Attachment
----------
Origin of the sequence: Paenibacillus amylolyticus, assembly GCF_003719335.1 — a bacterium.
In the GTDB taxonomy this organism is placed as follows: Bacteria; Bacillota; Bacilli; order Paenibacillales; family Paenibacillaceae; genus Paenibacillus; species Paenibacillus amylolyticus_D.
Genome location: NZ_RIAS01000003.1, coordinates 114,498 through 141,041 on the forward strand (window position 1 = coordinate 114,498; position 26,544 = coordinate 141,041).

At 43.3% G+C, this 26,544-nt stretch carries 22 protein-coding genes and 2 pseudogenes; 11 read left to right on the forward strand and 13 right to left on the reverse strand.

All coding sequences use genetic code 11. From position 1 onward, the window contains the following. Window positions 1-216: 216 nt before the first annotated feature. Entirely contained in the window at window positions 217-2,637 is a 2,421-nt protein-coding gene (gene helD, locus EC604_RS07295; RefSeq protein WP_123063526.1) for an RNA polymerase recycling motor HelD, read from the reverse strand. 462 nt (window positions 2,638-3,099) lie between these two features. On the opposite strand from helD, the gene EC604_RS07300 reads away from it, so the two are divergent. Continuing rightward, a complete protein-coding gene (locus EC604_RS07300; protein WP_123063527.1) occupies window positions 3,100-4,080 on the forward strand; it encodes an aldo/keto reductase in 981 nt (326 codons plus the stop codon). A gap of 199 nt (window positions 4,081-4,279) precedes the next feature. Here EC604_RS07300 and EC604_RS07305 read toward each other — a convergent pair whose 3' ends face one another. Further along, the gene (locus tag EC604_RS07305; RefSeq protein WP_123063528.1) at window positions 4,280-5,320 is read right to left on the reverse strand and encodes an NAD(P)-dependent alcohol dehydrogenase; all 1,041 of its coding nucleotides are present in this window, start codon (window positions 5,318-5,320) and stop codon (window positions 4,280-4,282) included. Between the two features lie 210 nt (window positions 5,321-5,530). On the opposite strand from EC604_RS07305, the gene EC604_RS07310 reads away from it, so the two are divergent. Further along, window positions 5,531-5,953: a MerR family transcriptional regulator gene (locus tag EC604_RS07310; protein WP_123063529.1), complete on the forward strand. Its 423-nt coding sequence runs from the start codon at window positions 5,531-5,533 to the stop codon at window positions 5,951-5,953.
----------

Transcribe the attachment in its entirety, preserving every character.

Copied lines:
Origin of the sequence: Paenibacillus amylolyticus, assembly GCF_003719335.1 — a bacterium.
In the GTDB taxonomy this organism is placed as follows: Bacteria; Bacillota; Bacilli; order Paenibacillales; family Paenibacillaceae; genus Paenibacillus; species Paenibacillus amylolyticus_D.
Genome location: NZ_RIAS01000003.1, coordinates 114,498 through 141,041 on the forward strand (window position 1 = coordinate 114,498; position 26,544 = coordinate 141,041).

At 43.3% G+C, this 26,544-nt stretch carries 22 protein-coding genes and 2 pseudogenes; 11 read left to right on the forward strand and 13 right to left on the reverse strand.

All coding sequences use genetic code 11. From position 1 onward, the window contains the following. Window positions 1-216: 216 nt before the first annotated feature. Entirely contained in the window at window positions 217-2,637 is a 2,421-nt protein-coding gene (gene helD, locus EC604_RS07295; RefSeq protein WP_123063526.1) for an RNA polymerase recycling motor HelD, read from the reverse strand. 462 nt (window positions 2,638-3,099) lie between these two features. On the opposite strand from helD, the gene EC604_RS07300 reads away from it, so the two are divergent. Continuing rightward, a complete protein-coding gene (locus EC604_RS07300; protein WP_123063527.1) occupies window positions 3,100-4,080 on the forward strand; it encodes an aldo/keto reductase in 981 nt (326 codons plus the stop codon). A gap of 199 nt (window positions 4,081-4,279) precedes the next feature. Here EC604_RS07300 and EC604_RS07305 read toward each other — a convergent pair whose 3' ends face one another. Further along, the gene (locus tag EC604_RS07305; RefSeq protein WP_123063528.1) at window positions 4,280-5,320 is read right to left on the reverse strand and encodes an NAD(P)-dependent alcohol dehydrogenase; all 1,041 of its coding nucleotides are present in this window, start codon (window positions 5,318-5,320) and stop codon (window positions 4,280-4,282) included. Between the two features lie 210 nt (window positions 5,321-5,530). On the opposite strand from EC604_RS07305, the gene EC604_RS07310 reads away from it, so the two are divergent. Further along, window positions 5,531-5,953: a MerR family transcriptional regulator gene (locus tag EC604_RS07310; protein WP_123063529.1), complete on the forward strand. Its 423-nt coding sequence runs from the start codon at window positions 5,531-5,533 to the stop codon at window positions 5,951-5,953.